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Onely Commits Two Singlisms in One Day March 26, 2009

Posted by Onely in As If!, Bad Onely Activities, Everyday Happenings.
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OH NO!  Onely committed singlism twice in one day!

The first time was in Trader Joe’s:

“My writing group’s coming to my house for the first time tomorrow, so I’m shopping for really great snacks,” I told one of the staff with whom I’m pretty friendly. “I’m nervous because they all have these big, clean, decorated houses and I have. . . well, not to stereotype,” (and so you know I’m going to go ahead and stereotype) “but I live in a single girl townhome.”

“Ah,” said my friend, “So you’re looking for foods to stuff their faces with to distract them.”  Yes, yes, I was. But worse, I felt I’d betrayed my beloved townhouse by implying that it wasn’t big, or clean, or decorated–none of which are true.

I have an entire finished basement I barely use, I wash my dishes every day (and vacuum every spring whether it needs it or not), and I like my decor–a hodgepodge of clocks, furniture, and rugs my parents accumulated during their travels, plus my own mamasan chair and wall-to-ceiling tiger painting, a piano, my dolls of the world shelf, an oil portrait of my sailboat done by my sister. My house is, as my friend Jon says, perfect for me.  So why did I slip into singlism for a second there?

I blame those inane babbles about single-person housing on the fact that I was anxious about not being equipped to hostess. I never have ice cubes in the freezer (sensitive teeth), and I barely have enough matching chairs for a Euchre game, because I usually eat sitting crosslegged on the floor–or in my massage chair with my feet up  (oh yeah, the single life is tough).  I was nervous because I don’t know what normal people snack on. You see, being single just feeds into (heh) my already wierd eating habits. I dip apples in hummous, make peanut-butter-and-cheese sandwiches (this does wonders for my figure), warm up cucumber sticks in the microwave, and create stirfries based on whichever vegetables are going soft fastest in my fridge. I will dip any raw vegetable or any crackery-tostitoish-mazzobready-wafer thing into any sort of saucy creamy dippy substance, as long as the sauce isn’t eggwhite-based.

But as I stood there in Trader Joe’s looking at the Flax Seed Chips and the Tasty Little Crackers, and the guacamole and salsa, I heard little voices from long-ago parties saying, “Oh my god, you’re dipping a potato chip in the salsa? Don’t you know you’re supposed to use the Tostito with the salsa?” and “Hey everyone check this out, Christina’s eating a carrot stick with peanut butter!”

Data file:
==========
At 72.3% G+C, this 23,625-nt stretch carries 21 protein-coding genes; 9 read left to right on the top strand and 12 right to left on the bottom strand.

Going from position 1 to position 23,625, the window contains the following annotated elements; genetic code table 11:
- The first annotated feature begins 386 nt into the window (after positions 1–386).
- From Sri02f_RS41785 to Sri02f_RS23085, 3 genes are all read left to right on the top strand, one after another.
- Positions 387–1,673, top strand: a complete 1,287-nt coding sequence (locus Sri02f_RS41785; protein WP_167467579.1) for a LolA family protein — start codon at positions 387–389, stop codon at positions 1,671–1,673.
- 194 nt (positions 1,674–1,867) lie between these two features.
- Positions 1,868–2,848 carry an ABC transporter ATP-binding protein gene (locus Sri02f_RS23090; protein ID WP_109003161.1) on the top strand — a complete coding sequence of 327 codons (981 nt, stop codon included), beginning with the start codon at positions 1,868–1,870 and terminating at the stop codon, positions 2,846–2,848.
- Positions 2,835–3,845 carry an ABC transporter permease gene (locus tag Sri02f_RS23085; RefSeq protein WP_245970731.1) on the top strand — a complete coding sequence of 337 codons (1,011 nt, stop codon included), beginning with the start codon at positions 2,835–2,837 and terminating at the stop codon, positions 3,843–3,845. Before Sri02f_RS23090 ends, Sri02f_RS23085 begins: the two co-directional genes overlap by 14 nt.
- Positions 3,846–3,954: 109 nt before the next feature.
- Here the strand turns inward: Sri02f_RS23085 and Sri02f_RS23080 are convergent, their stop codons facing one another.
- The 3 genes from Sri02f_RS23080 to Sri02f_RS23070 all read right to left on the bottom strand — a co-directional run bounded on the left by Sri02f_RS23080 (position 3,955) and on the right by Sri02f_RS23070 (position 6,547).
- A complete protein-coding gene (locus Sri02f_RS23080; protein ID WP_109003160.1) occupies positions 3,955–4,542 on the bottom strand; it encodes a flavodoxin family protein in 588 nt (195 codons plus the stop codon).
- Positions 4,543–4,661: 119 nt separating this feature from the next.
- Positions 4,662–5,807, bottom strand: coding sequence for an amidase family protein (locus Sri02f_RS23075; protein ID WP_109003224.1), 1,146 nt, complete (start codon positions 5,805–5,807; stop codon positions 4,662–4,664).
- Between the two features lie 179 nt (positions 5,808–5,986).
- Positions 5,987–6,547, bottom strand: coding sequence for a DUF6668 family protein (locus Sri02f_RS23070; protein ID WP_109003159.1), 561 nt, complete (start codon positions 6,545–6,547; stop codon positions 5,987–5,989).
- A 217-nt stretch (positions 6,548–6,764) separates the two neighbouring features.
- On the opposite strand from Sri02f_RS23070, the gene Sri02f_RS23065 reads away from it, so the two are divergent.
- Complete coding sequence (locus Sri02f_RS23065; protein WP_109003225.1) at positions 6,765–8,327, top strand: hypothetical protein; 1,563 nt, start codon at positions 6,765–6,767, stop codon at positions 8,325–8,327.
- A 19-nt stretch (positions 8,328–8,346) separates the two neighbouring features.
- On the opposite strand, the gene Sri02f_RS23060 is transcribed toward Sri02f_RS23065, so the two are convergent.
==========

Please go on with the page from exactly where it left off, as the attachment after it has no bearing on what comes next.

I froze in the aisle, panicked. Flipping through my mental recipe box, I couldn’t distinguish between Normal Snacks and Snacks of Christinaland.

I ended up with: A box of crackers; Cheese, because I think that’s what normal people eat with crackers; A bag of what look to me like normal-eater dipping chips; Guacamole and hummous, because I think this is what normal people put on normal chips (but separately, not in combination like I do);  Two bottles of sparkling blueberry juice; Dark chocolate covered blueberries; Raw veggies; A Baklava dessert plate. I spent way too much money, but I wanted to cover all my bases. I hid my jar of sucked nuts at the back of the cupboard.

I was still fretting about the snacks later that day, when I went to pick up my mail. I ran into my neighbor and committed my second random act of singlism in one day:

“I was just at the store buying snacks for my writing group, because they’re coming to my house for the first time tomorrow, and I’m nervous,” I said to him. “Now don’t get me wrong, I love my house.” I gestured toward my lovely little end unit with the green shutters, “But they are all married with kids and have these big, fancy, grown-up houses. . .”


First, let me defend myself by saying I didn’t mean to imply that single people living alone in townhouses are somehow less grown-up than married couples in single-family homes. In fact, I think that a lot of those homes are monstrous and oversized, and way too many chemicals go into keeping them cleaned and maintained, and way too much double-income money gets routed into our consumer economy in order to furnish those places with characterless furniture from soul-sucking chains like Ikea and Bed, Bath, & Beyond.  I think I was using “grown-up” in the way that children sometimes use it, to mean conformist and unimaginative. But I didn’t mean to trash my writing group peeps that way, either, because since when are writers conformist and unimaginative?

Copious Readers, why do you think I was such a dink? And have you ever committed Random Acts of Singlism?



1. Alan - March 26, 2009

I’ve done similar things, though thankfully not too often. Usually I fail to let people know that I’m going to remain single, and instead mistakenly imply that I’m just waiting “for the right women”.

No need to apologize for where and how you live, as long as it suits you. I live in a one bedroom apartment, and probably always will. It’s because of my age and financial status, but also because of my lifestyle. I have little in the way of furniture or decorations, because it’s just not me. More important to me is to live someplace quiet, green and well-maintained.